The following introduction is taken from the Pen and Sword website:
Fascinated by the Battle of Britain from an early age, as a young man Dilip Sarkar realized that recording and sharing the Few’s memories was of paramount importance. At the time, back in the mid-1980s, membership of the Battle of Britain Fighter Association was well populated and the then Honorary Secretary, the now late Wing Commander Pat Hancock DFC, OBE, supported Dilip’s research by forwarding letters to individual pilots of interest.
Those members of the Few included a wide-range of personalities, from famous airmen like Group Captain Peter Townsend and Air Marshal Sir Denis Crowley-Milling, to the ‘also rans’, as Battle of Britain Hurricane pilot Peter Fox famously described himself and peers. Indeed, it was Peter’s ‘also rans’ that were of the greatest interest to Dilip, who recognised that whilst many famous and distinguished pilots had either published personal memoirs or had biographies written about them, lesser-lights had no platform to record and share their experiences. This Dilip became dedicated to resolving.
For many years, Dilip enjoyed prolific correspondence with the Few. These letters – hundreds of them – now represent a unique primary source, confirming the incredibly close relationship the author enjoyed with his heroes and high esteem in which they likewise held him. Over the years, Dilip’s published work has enormously benefited from his unique knowledge of the people involved through this very personal association, the memories collated providing his books a real ‘human’ touch. As the Few sadly fade away, it is only now that the significance of Dilip’s correspondence, industry and archive arising are becoming truly apparent.
In Letters From The Few, Dilip shares with us, for the first time, a small selection of his correspondence with Battle of Britain fighter pilots, providing us an inspirational insight into the immeasurable value of this research and personalities involved.
This offering is a hard backed book from Air World courtesy of Pen and Sword. This book gives you a great insight into some of the people who fought during the Battle of Britain over 307 pages. There are a few photographs provided but I feel this is a true reading and absorbing title of good quality. The contents of this title are presented as follows:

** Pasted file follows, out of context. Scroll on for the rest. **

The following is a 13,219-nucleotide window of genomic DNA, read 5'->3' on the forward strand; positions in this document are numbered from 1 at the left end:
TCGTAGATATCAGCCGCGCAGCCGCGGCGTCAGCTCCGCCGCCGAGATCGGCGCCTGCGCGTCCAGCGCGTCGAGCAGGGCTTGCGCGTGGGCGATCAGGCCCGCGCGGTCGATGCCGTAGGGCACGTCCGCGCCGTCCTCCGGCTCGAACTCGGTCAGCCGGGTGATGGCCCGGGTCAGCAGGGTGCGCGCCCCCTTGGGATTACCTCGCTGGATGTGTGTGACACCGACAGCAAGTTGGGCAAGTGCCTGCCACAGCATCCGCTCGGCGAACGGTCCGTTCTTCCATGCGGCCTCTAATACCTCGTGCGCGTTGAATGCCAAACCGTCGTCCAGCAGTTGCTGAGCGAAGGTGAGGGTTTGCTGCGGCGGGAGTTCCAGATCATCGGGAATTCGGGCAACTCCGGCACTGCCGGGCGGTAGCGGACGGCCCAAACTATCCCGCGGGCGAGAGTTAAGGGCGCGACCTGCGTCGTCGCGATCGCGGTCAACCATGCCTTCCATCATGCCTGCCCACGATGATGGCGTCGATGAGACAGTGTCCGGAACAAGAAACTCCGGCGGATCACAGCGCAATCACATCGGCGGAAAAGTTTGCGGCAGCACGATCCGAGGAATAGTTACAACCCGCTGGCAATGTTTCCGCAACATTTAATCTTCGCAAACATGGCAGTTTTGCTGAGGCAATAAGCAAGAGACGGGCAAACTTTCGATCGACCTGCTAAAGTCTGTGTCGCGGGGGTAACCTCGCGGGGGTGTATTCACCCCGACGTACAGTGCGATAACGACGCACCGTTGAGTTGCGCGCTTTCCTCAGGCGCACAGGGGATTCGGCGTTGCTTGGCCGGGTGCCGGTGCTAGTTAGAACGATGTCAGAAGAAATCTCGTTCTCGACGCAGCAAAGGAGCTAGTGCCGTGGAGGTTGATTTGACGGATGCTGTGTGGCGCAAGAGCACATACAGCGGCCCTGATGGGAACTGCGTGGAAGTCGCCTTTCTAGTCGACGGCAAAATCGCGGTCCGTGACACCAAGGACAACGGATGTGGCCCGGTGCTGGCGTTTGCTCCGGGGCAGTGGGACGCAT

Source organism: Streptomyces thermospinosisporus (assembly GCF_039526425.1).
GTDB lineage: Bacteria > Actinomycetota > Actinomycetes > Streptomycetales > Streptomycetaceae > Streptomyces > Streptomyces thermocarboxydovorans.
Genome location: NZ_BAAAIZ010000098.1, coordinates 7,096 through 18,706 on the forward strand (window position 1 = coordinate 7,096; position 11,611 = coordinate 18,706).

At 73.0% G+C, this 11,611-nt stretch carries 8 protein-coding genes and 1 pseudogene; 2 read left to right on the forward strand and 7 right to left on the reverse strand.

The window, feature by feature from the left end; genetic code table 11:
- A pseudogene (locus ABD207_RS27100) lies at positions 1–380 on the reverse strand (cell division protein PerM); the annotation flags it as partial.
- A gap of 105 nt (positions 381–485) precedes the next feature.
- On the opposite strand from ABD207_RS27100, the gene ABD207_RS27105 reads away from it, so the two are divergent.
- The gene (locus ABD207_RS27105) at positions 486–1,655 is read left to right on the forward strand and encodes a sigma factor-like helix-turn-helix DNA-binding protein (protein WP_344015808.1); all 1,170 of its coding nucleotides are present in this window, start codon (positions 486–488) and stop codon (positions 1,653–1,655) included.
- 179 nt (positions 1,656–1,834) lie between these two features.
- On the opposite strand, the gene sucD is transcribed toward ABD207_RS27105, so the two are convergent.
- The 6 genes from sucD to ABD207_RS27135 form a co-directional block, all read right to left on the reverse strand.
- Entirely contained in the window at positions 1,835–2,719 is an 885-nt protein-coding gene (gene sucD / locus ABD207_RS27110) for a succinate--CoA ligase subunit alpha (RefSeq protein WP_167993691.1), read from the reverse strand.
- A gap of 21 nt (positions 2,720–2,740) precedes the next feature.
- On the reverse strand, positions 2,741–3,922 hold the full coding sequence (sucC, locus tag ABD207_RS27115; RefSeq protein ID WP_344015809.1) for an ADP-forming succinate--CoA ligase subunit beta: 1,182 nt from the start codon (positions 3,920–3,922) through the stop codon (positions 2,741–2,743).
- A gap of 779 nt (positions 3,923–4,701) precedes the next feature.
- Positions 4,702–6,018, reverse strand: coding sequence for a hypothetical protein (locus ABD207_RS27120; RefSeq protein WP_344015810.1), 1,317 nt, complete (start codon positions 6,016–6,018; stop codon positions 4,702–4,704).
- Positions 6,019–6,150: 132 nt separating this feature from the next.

Authors notes and Glossary
Flight Lieutenant Richard Jones AE
Group Captain Peter Townsend CVO DSO DFC
Wing Commander Roger Boulding
Squadron Leader Dennis Adams
Group Captain George Denholm DFC
Squadron Leader Jack Stokoe DFC
Group Captain Herbert Pinfold
Warrant Officer Peter Fox
Flight Lieutenant Denis Nichols
Wing Commander Frederick Higginson OBE DFC DFM
Flight Lieutenant Reg Johnson
Air Commodore Herbert Mermagen CB AFC
Wing Commander Frank Brinsden
Wing Commander George Unwin DSO DFM
Air Vice Marshal David Scot-Malden CB DSO DFC
Group Captain Alec Ingle DFC AFC AE
Air Commodore Peter Brothers CBE DSO DFC
Flight Lieutenant Reg Nutter DFC
Squadron Leader Bolesalw Drobinski VM KW DFC
Squadron Leader Bob Beardley DFC
Flight Lieutenant Harry Welford AE
Flight Lieutenant William Walker AE
Air Marshall Sir Denis Crowley-Milling KCB DSO DFC
Squadron Leader Jerzy Poplawski VM KW
Sargent Ray Johnson(Armourer)
Group Captain John Cunningham CBE DSO DFC
Epilogue Hauptmann Hermann Kell
This offering written By Dilip Sakar MBE covers a short period of history, covering a section of the lives of men who fought during Britain’s time of need, and survived World War II to rely this portion of their lives to the reader. The author has presented the contents of this book, in a mix of his own words using a chronological manner and accompanied by the words and memories of those who were there. The stories presented are not really a case of daring do, and are instead presented more as a case of the men doing the job that was placed before them as best they could, with varying results. The book covers the exploits of a broad range of ranks, and I was particularly pleased to find the story of a member of the groundcrew, as these men tend to be forgotten, where the Battle of Britain is concerned.
In some ways I found the contribution by the member of ground crew the most entertaining and interesting, due to it covering the stories of pilots returning in situations that were dangerous at the time, but funny in retrospect. Stories such as the pilot that returned with his head and shoulders sticking out of the cockpit due to his seat having collapsed due to enemy fire or particularly hard manoeuvring. He also tells of the sad loss of Pilot Officer Douglas Shepley who at the age of 21 was killed after just 6 weeks of marriage, his brother had been killed in Dunkirk and sister who was a nurse having been lost at sea after the ship she was on having been bombed and sunk. There is a pub reportedly near Wood Thorpe Hall near Sheffield called the Shepley Spitfire and is named as a form of recognition of the efforts of the parents and widow of Douglas to raise money to buy a Spitfire.
I have to say, that having read the book I found the story of the pilots interesting and at times amusing ,but for me the short entry by Sergeant Ray Johnson was the one that I enjoyed the most, as the mix of highs and lows, I feel gave me the best idea of what it was to live and serve during this particular point in history covering the few, during the Battle of Britain.